This isn’t your average laboratory class. With equipment ranging from microscopes to force sensors, the labs in the basement level of the Whitaker building house our major’s only core lab-based classes: BMED 3110 and BMED 3610. Quantitative Engineering Physiology Lab I (BMED 3110) is taught by Dr. Essy Behravesh and Quantitative Engineering Physiology Lab II (BMED 3610) is taught by Dr. Balakrishna Pai. The structure of the two courses is a 1-hour lecture plus a 3-hour lab per week. These lab courses challenge students’ critical thinking skills and their ability to plan experiments and analyze data while working as a group. The students also learn to solve problems with real world conditions by applying what they have learned from their science and engineering classes, and this skill is useful whether you plan to go to graduate school or industry after college.
Each lab class is broken up into groups of approximately 4 people, and unlike the introductory chemistry and physics I and II labs, students do not get a new experiment each week. Instead, they work on a total of 5 modules per semester, with a lab report to go with each module. Students also learn to program LabVIEW, which is provided on the computers in the labs themselves and which can be downloaded onto your own laptops through OIT. LabVIEW, short for Laboratory Virtual Instrument Engineering Workbench, is an important part of the data gathering process, and during class students will program LabVIEW to measure a specific variable and connect it to a device such as a force sensor. Students just starting out in BMED 3110 have trouble getting used to LabVIEW, and some groups may spend a large chunk of lab time troubleshooting and programming, but by the time students get to BMED 3610 they are very proficient at LabVIEW. In fact, a tip for beginners to the physiology labs is to recall MATLAB or any other computer classes you may have taken!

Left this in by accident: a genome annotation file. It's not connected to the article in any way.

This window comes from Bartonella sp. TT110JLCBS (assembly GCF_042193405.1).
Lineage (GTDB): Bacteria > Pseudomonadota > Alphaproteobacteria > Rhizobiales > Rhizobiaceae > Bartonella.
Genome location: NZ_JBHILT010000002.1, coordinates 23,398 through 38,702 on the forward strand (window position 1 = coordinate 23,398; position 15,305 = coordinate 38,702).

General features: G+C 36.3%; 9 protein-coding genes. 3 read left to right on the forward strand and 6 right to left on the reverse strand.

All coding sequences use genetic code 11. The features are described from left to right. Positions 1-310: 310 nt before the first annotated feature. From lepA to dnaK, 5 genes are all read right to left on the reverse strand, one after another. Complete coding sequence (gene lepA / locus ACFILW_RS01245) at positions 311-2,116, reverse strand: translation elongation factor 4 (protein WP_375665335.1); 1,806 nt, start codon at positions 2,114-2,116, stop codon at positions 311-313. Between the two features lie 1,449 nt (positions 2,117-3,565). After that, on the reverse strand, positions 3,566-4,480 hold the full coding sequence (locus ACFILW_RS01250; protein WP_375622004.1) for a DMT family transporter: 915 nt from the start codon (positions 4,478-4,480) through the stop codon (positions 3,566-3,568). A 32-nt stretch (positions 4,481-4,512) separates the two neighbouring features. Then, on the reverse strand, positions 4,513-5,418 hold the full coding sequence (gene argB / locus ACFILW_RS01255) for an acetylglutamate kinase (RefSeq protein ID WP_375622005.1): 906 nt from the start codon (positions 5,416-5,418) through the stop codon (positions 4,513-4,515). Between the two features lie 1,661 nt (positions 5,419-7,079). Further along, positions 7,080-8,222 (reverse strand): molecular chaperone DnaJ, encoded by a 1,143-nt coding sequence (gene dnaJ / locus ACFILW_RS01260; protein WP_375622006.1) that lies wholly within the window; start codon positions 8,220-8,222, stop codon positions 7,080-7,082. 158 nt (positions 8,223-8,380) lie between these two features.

Another unique aspect about the physiology labs that sets them apart from the freshman chemistry and physics labs is that students get the opportunity to design their own experiment. For module 5, the groups are asked to design an experiment with the only requirement being that they gather data with a device designated by the professor. This is by far the most interesting module for many students, but also requires the most time with groups meeting and working on the experiment details outside of lab and class time. Since this class is composed of a lot of group work and perhaps needs extra time commitment, try to take this class with people you know you work well with and have a similar schedule as you, even if you don’t normally socialize with these people.
Real-world problem solving skills are invaluable to any student interested in graduate school, medical school, or industry after Tech. Additionally, for those deciding to stay in the engineering field as they pursue advanced degrees or work, BMED 3110 and 3610 are amazing for honing these skills.